Zimmer NexGen Knee Replacement Lawsuits Consolidated in MDL

All federal lawsuits over problems with Zimmer NexGen knee replacements have been consolidated for pretrial proceedings as part of an MDL, or multidistrict litigation, which will be centralized in the U.S. District Court for the Northern District of Illinois. 

Following oral arguments last month, the U.S. Judicial Panel on Multidistrict Litigation issued an order on Monday establishing the MDL, which will result in the transfer of dozens of Zimmer NexGen knee implant lawsuits currently pending in federal district courts throughout the United States.

The panel indicated that there are currently 28 cases that will be transferred into the MDL, and there appear to be at least 45 related claims pending that may be included in the MDL as well. In addition, all future lawsuits will be transferred to the MDL as they are filed by Zimmer NexGen knee lawyers who are continuing to review claims for individuals throughout the country.

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The Zimmer NexGen knee litigation will be centralized before Judge Rebecca R. Pallmeyer for coordinated handling.

All of the lawsuits involve allegations that plaintiffs experienced problems following knee replacement surgery as a result of design defects with certain Zimmer NexGen components. Plaintiffs claim to have suffered catastrophic implant failures, often resulting in the need for revision surgery to remove or replace the implants because they failed far in advance of their projected lifespan. Zimmer allegedly downplayed and understated the risk of Zimmer NexGen knee problems.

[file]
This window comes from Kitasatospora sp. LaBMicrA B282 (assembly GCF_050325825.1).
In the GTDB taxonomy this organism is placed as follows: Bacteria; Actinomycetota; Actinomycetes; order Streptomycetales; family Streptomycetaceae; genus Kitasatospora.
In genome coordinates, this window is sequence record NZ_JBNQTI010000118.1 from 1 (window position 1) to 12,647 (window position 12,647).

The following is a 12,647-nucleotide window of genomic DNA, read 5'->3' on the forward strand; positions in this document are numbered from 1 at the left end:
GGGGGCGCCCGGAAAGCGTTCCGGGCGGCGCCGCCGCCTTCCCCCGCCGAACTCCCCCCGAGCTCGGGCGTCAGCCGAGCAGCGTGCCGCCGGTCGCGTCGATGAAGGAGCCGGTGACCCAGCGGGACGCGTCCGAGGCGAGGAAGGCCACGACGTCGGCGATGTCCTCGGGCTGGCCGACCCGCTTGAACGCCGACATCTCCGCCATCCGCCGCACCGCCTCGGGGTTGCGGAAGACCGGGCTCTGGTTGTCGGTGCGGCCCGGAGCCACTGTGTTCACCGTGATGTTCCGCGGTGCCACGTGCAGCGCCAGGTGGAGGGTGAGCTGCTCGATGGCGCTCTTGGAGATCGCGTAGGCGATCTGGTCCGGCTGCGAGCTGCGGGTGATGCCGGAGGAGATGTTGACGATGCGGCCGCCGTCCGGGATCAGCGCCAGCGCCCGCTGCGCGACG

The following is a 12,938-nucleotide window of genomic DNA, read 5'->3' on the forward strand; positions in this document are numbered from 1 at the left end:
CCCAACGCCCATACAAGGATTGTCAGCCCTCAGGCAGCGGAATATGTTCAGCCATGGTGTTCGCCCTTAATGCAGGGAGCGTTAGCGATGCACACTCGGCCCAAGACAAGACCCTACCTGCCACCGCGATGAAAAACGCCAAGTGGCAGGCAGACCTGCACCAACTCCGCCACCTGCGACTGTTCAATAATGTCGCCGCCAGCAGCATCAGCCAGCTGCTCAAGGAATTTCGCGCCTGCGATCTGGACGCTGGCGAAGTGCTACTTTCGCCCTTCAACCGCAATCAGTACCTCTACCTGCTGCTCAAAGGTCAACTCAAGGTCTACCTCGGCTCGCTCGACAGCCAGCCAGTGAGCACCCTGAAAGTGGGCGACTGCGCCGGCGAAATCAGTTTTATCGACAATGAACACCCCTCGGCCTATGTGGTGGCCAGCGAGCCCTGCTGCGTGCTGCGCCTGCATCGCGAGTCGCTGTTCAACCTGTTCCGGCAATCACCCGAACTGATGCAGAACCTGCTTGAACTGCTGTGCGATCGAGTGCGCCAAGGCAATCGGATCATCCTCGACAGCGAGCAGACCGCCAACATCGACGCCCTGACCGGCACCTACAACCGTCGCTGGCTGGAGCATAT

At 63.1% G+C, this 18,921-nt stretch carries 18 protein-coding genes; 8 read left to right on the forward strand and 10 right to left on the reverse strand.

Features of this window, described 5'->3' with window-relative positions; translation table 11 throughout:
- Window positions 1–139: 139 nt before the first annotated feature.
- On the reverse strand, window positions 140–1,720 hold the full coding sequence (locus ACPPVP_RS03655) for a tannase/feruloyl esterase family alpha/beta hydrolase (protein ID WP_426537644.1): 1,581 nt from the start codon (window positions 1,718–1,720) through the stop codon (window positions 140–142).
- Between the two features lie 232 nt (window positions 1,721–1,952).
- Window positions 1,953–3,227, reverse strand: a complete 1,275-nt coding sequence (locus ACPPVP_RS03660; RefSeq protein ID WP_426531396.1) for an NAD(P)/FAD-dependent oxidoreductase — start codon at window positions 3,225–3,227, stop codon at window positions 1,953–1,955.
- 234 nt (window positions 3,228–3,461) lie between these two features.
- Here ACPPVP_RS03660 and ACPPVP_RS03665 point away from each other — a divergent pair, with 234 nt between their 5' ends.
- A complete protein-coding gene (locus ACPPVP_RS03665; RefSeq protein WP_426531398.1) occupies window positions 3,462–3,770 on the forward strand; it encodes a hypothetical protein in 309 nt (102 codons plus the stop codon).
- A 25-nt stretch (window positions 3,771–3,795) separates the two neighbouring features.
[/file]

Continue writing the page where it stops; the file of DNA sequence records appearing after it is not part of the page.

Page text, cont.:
Zimmer opposed consolidation of the lawsuits, arguing that it will not promote the efficient litigation of the cases, as there are at least eight different artificial knee products made by the company that are included in various lawsuits. The medical device manufacturer argued that each Zimmer NexGen knee model would have to go through its own discovery process, and that consolidated discovery would be made harder by the requirement to protect the company’s trade secrets.

In rejecting Zimmer’s arguments against consolidation, the panel stated in its ruling that it has ordered centralization in other dockets that involved multiple devices, including Medtronic and Guidant implantable defibrillator lawsuits. The panel also found Zimmer’s claims of how different the devices were to be dubious. They cited plaintiffs evidence in the ruling of similarities between the language used to describe the devices and the procedures to implant them which were used by Zimmer in seeking FDA approval to release them on the market.

Zimmer obtained approval for the NexGen knee replacement components through the FDA’s controversial 510(k) approval process, which is a fast-track to market approval that requires that you prove that the device you are releasing is “substantially equivalent” to one already on the market.

The panel pointed out that the presiding judge can easily remand any claims back to their original district if she determines that some components are dissimilar enough to cause problems with the rest of the cases.


  • ANTONIOAugust 24, 2011 at 12:37 am

    i'm only 39 with two of these knee replacements and they seem to be more painful alot of days more than my knees hurted before i got them i got to take vicodin 750 daily to deal with it ambien to go to sleep and stool softner on the regular because the medicine clogs a person up this is crazy

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